I hear my Tai Chi instructor saying this phrase "be alive" in every class. He wants us to be active in our movement. He want us to be "in" our bodies and not take movement for granted. He informed us that we need to feel this way when we are at class, sitting at a computer or walking through the mall. We need to be in tune with our body and how it functions. I am trying to tune myself in. It is easy to rush through the day and take things for granted. This week I was reminded how important it is to be grateful for each day.

My sister is having peroneal tendon surgery on Monday. She basically wore out the peroneal tendon in her ankle from overuse. K goes to the gym five days a week and on the weekend she bikes, hikes or snowshoes. She is having a difficult time with her approaching surgery. K will be in a non-removable boot for four to six weeks. She will be on crutches for four weeks. I am trying to help her because I know what it is like walking into the hospital carrying a brace and crutches and leaving the hospital using them. I let K borrow my crutches and gave her a quick lesson. As my Irish grandfather would always say "The only way to get through something is to go through it." K is going to be ok. Here she is hiking at her favorite place, the Grand Canyon.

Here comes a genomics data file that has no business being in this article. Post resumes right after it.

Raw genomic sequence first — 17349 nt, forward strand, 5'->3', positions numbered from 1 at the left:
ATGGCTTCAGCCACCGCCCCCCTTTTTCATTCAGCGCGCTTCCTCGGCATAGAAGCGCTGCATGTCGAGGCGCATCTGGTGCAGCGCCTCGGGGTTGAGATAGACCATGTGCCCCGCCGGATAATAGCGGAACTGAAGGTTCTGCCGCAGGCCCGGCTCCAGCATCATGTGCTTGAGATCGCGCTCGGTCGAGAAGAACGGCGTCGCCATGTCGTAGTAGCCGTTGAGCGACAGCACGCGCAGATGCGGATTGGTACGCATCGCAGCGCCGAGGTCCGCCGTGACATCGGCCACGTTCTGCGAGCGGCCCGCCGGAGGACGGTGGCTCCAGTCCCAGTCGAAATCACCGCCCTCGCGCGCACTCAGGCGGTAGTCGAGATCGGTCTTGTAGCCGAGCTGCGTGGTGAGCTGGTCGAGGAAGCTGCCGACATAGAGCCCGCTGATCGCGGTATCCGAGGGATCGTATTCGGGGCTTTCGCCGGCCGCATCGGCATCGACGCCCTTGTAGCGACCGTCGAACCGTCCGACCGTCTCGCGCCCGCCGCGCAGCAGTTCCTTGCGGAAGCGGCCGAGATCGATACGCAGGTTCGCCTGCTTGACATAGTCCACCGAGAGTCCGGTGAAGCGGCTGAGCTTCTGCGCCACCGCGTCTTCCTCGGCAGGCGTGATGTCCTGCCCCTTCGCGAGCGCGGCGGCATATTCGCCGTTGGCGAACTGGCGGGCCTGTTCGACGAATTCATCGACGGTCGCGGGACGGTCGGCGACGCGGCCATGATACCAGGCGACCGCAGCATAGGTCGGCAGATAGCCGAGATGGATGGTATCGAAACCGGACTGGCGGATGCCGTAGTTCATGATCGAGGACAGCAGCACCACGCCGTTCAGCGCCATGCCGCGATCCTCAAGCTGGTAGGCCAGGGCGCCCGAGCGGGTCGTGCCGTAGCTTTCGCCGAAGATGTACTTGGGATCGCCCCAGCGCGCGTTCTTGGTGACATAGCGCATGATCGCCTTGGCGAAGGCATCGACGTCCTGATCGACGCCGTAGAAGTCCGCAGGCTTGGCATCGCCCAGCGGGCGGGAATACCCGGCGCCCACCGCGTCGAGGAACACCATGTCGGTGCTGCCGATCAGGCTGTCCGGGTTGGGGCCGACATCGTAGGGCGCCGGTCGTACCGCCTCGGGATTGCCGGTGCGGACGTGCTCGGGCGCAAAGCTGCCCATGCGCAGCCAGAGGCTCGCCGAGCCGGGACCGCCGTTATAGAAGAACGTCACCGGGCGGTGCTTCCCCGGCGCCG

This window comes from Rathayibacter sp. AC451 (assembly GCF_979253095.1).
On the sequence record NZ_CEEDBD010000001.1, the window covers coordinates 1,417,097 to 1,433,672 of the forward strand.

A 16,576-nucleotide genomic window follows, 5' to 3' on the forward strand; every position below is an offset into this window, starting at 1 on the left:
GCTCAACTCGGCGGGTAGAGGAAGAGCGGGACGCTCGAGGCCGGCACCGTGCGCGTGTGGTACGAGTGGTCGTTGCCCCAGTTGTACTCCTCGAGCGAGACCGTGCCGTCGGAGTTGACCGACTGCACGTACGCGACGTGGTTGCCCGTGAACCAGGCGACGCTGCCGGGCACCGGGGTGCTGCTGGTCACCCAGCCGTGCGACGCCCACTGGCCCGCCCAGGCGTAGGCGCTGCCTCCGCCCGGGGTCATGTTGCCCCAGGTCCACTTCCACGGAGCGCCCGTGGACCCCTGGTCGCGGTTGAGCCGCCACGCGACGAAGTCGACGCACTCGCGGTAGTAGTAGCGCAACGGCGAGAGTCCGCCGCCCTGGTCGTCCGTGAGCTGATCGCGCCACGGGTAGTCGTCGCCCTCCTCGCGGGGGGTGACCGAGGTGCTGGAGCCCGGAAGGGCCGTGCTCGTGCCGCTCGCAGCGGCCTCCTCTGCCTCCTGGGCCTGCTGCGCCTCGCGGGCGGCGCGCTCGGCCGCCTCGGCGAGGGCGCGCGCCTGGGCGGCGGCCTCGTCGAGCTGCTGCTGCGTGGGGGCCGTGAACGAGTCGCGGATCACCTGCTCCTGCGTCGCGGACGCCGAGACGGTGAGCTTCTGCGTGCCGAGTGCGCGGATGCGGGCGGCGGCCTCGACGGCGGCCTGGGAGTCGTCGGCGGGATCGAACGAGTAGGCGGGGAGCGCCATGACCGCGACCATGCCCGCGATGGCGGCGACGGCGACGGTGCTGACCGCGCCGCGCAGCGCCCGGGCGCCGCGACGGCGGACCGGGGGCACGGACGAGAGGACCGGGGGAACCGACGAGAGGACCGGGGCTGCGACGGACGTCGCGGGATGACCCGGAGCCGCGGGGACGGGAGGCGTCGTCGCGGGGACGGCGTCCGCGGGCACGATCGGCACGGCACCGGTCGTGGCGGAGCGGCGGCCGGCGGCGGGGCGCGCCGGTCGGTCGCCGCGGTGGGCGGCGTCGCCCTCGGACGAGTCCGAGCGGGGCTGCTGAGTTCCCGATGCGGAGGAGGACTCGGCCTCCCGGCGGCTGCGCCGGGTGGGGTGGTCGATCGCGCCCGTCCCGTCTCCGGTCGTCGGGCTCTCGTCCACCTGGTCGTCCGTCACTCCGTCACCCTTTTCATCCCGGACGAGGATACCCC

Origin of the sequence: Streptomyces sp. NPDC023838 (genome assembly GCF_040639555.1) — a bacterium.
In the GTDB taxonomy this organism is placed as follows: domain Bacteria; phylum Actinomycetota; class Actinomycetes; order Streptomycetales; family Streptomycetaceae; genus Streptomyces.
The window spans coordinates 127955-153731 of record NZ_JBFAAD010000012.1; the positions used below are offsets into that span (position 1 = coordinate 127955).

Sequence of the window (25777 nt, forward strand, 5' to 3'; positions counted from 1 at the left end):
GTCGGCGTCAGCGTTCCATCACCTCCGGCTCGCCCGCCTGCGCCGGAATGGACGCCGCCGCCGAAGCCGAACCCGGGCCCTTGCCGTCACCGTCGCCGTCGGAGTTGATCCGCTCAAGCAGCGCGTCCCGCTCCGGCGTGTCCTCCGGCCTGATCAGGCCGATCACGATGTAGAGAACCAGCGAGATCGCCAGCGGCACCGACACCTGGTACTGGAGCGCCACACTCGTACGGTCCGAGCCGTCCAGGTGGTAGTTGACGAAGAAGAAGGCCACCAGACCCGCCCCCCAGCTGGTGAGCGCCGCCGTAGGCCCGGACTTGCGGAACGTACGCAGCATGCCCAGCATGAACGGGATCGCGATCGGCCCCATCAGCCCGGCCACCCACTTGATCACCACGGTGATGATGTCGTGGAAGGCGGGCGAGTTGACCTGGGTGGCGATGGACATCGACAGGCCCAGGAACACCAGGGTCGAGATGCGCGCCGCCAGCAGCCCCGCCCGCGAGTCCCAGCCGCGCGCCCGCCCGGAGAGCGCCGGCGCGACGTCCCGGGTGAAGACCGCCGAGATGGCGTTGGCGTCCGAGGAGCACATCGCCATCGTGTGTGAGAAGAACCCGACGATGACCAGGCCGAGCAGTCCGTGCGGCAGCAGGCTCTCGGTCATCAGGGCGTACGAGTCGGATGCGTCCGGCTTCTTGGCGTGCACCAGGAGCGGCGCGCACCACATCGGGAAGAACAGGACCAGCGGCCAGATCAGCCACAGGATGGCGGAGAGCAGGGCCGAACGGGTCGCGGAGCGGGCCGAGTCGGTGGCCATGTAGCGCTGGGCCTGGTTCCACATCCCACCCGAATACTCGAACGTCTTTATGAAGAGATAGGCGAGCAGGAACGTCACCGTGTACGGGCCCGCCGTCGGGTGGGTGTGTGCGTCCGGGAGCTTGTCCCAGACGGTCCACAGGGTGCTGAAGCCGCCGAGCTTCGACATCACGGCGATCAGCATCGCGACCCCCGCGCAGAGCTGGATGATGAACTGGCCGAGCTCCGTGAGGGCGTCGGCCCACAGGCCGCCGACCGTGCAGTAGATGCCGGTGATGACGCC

My sixty-two year old Aunt passed out and was taken to the hospital. Her heart stopped and a surgeon had to perform emergency surgery. The inserted a pace-maker and she is going to be ok.

Then a phone call.

A family friend called and told us her 19 year old grandson died. He was the passenger in a car accident. The teenagers slid on black ice. They got out of the car to examine the damage. An oncoming car did not see them and hit the young man. He was in a coma for two weeks before he died.

Then perspective.

Tuesday, January 20, 2009

"You Could Eat A Sandwich!"